What goes into the design of a book cover? The five finalists in the PANZ Awards for Best Cover take you inside their pages.
The Auckland University Press Anthology of New Zealand Literature, Jane Stafford and Mark Williams (eds) (Auckland University Press) – WINNER
AUP gave cover designer Scott Crickett (who confessed he falls into the “not-so-well-read category”) a brief to come up with something that might attract the well-read and not-so-well-read alike – something that could live happily on the bookshelf in any New Zealand household.
“I found a lot of the material in the book unfamiliar,” Crickett says. “The idea for the design came from my own feeling of discovery as I read through some of the works involved. It’s really an illustration of a layman’s user journey – delving into this collection, uncovering one thing after another, and, in a lot of cases, not knowing what’s next until you get to it.”
Crickett printed out the covers that AUP had sent him, then tore, arranged and photographed them in one set-up. It’s all been done in-camera, aside from a little bit of retouching, and adding the typesetting.
“The typeface is National Extra Bold by Kris Sowersby,” he says. “I’m a fan of his and this seemed like a great fit – New Zealand-made and serious, but not too austere.”
At the White Coast, by Janet Charman (Auckland University Press)
Cover designer Keely O’Shannessy took inspiration from multiple sources. Firstly, Charman as the author said she liked “the idea that the veiled ‘whiteness’ of the coast could be either the ‘land of the long white cloud’ or the coast of England, or the coast of the imagination ... or veiling the future ...”.
Meanwhile, AUP interior designer Katrina Duncan said the poems “bordered on gritty social realism” and that she was thinking “Smiths albums, Mike Leigh films, Saturday night and Sunday morning, Coronation Street”.
“I tried to design a cover that incorporated both of these perspectives – a soft, veiled/misty abstractness and also a gritty, documentary, filmic quality.”
Essential Maths and Stats for Higher Education, by David Barton and David Cox (Pearson)
Cameron Gibb from Neu Design found the mathematical content of the book to be well outside his comfort zone, but his approach was to create a cover that was “conceptually strong”, while avoiding clichés often seen in educational publications.
“Admittedly the choice of the nautilus shell was as much for its pure physical beauty as it was for its hidden mathematical beauty, but it was the hidden that I was hoping to explore. The idea of numbers appearing in nature is so fascinating, and the close relationship between the Fibonacci Spiral and the nautilus shell felt like the perfect example of this.
“The inclusion of the actual Fibonacci Sequence numerals over the nautilus shell, invisible to the eye unless inspected more closely by the curious, hopefully illustrates this connection or at least raises some questions as to why the numbers are there. Use of the X-ray image hints towards exploring the unseen.”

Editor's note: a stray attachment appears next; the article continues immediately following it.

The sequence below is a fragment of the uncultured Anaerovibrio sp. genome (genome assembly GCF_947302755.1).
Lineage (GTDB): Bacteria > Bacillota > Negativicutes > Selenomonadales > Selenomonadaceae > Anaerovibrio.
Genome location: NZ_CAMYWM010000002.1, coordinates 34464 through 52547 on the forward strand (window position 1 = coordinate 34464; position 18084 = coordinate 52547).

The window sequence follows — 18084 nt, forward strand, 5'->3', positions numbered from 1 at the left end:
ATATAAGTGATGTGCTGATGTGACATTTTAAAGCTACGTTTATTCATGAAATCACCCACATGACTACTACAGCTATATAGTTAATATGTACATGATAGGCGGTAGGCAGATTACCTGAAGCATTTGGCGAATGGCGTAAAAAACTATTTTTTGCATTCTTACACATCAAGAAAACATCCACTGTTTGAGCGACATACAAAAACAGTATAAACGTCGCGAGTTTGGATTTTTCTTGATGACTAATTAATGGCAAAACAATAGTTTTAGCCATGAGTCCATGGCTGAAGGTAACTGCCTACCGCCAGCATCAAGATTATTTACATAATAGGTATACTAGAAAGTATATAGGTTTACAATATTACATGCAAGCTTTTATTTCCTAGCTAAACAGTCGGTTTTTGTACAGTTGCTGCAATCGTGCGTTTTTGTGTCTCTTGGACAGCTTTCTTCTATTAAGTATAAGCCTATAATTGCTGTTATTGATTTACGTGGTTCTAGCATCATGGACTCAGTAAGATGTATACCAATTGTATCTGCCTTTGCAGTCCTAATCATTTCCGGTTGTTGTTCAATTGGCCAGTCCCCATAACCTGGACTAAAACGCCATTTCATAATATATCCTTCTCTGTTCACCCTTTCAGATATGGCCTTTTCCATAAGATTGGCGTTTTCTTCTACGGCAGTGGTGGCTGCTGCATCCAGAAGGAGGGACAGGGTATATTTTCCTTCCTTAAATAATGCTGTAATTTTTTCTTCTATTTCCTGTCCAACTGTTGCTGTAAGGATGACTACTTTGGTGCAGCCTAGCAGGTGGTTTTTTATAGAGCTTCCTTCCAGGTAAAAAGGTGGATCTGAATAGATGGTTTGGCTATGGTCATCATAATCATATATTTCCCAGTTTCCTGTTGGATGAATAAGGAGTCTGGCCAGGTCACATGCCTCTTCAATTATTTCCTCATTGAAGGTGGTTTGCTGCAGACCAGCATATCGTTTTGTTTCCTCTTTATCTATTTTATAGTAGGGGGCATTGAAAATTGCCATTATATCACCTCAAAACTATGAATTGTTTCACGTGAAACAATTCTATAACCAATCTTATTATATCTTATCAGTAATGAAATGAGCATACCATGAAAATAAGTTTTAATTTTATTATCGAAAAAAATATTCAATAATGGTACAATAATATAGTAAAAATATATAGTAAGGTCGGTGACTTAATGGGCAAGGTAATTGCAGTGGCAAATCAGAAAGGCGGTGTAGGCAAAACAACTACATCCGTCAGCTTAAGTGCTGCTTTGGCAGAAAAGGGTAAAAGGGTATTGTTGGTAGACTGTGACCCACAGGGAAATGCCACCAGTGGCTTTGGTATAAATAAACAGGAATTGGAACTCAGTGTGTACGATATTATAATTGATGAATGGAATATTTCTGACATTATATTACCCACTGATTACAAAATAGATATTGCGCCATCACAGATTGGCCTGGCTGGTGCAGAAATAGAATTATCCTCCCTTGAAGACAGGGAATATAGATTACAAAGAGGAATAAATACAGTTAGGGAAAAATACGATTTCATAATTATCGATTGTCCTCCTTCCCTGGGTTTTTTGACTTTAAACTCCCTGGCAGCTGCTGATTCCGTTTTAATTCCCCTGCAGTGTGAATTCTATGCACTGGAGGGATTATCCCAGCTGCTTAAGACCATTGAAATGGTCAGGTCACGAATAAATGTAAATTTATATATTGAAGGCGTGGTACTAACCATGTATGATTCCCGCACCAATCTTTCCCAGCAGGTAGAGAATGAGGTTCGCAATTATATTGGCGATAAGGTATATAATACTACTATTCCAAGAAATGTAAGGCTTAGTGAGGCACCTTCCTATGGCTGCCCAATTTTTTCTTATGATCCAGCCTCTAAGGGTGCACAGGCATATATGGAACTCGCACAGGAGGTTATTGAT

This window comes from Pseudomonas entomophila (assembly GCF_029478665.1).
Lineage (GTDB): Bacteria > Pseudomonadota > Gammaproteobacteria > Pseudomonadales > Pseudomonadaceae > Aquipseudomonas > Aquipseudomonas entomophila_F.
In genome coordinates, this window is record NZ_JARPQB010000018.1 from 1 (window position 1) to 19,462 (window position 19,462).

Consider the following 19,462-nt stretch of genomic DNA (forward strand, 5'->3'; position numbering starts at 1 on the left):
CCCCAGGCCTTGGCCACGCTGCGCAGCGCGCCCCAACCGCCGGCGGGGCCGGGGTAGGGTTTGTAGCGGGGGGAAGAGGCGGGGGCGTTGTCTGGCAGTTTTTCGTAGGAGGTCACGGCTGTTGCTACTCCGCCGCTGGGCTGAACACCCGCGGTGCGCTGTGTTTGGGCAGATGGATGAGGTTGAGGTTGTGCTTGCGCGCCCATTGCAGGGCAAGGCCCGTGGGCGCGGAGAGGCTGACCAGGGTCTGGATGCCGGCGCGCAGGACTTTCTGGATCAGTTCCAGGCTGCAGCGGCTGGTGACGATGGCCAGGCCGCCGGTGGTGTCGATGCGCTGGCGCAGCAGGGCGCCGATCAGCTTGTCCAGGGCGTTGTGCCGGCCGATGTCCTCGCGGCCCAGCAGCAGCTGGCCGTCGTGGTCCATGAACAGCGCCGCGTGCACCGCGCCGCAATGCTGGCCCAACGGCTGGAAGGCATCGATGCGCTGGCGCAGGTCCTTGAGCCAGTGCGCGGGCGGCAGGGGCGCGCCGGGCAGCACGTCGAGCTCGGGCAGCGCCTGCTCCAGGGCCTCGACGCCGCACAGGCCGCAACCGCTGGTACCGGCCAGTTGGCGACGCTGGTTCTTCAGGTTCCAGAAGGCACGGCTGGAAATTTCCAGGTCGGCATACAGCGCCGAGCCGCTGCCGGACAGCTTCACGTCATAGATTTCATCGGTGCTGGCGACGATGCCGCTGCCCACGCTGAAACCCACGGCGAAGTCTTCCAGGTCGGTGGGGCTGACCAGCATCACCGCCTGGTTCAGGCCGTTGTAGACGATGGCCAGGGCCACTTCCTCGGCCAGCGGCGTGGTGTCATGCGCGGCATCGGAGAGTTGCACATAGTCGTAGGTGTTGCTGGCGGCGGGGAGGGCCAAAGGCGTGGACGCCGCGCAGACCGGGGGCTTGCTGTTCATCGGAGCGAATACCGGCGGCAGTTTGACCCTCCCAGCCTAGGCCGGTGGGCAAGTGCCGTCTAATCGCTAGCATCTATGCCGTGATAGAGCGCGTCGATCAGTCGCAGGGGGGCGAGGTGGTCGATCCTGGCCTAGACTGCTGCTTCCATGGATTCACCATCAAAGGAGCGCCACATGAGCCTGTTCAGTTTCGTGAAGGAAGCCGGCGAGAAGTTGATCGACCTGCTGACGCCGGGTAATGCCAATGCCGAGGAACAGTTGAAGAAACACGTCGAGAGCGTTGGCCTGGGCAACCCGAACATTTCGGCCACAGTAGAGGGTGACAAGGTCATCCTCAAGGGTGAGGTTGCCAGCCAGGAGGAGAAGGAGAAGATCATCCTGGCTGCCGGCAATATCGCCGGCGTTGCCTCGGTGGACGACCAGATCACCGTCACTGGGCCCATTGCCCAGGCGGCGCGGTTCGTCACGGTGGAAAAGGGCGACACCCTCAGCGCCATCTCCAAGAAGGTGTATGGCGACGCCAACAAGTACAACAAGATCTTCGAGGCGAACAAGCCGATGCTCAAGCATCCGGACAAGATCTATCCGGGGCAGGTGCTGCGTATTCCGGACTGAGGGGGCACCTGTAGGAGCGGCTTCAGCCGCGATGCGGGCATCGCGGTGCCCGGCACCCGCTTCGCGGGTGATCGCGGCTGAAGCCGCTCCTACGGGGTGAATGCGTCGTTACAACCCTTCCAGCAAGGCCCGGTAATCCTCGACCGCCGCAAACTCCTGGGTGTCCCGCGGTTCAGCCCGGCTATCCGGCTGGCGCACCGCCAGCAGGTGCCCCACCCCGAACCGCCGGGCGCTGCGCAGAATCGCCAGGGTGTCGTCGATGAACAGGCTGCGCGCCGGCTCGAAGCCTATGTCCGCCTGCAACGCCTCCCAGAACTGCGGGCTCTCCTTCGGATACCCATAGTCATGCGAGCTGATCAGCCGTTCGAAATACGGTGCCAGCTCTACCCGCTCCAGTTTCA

Gibb kept the typography subtle but points out the Fibonacci tiling creates an almost typographic grid structure of its own, “which I quite liked”.
Ultimately he wanted to tell a story and make some connections, but not give too much away.
“I think educational books should be intriguing at all levels, and hopefully a cover design like this prompts a student to raise their hands and ask some questions. If they do that, then my work here has been a success.”
The Engine Room Eatery, by Natalia Schamroth and Carl Koppenhagen (Random House)
Creative director and co-founder at Alt Dean Poole says the design of the book used key graphic elements that are embedded in the Engine Room restaurant itself.
“The daily menus, which are handwritten by the chef on blackboard, are referenced graphically on the front cover using black paper with white ink.
“The silver foil logo is a nod to the chrome signage and the staff’s enamel pins. All food photography has been shot on craft stock to reinforce the bistro feel and the craft paper aesthetic is also used on the case binding.”
Melu, by Kyle Mewburn, Ali Teo and John O’Reilly (Scholastic)
Teo says the design direction for the cover came directly from the story but they “never have a preconceived idea” of how their next book will look.
Designers Teo and O’Reilly took the sense of the landscape – “sun-baked hills, on a rocky island, floating in a glittering green sea” – and tried to reflect that with a clean but textural style and clear, rich, Mediterranean-influenced colour palette.
“We used a lot of negative space to help emphasise the aridness of the setting,” Teo says. “The font was chosen to also reflect this feel, clear and crisp but also a bit rocky.”
The team’s roles cross over throughout a project depending on what’s required, and they don’t attack the cover until all the internal design and illustration is at least 80 percent resolved.
“We feel that only then has the feel and style of the book been sufficiently resolved to be able to work on the page that has to basically say it all.”
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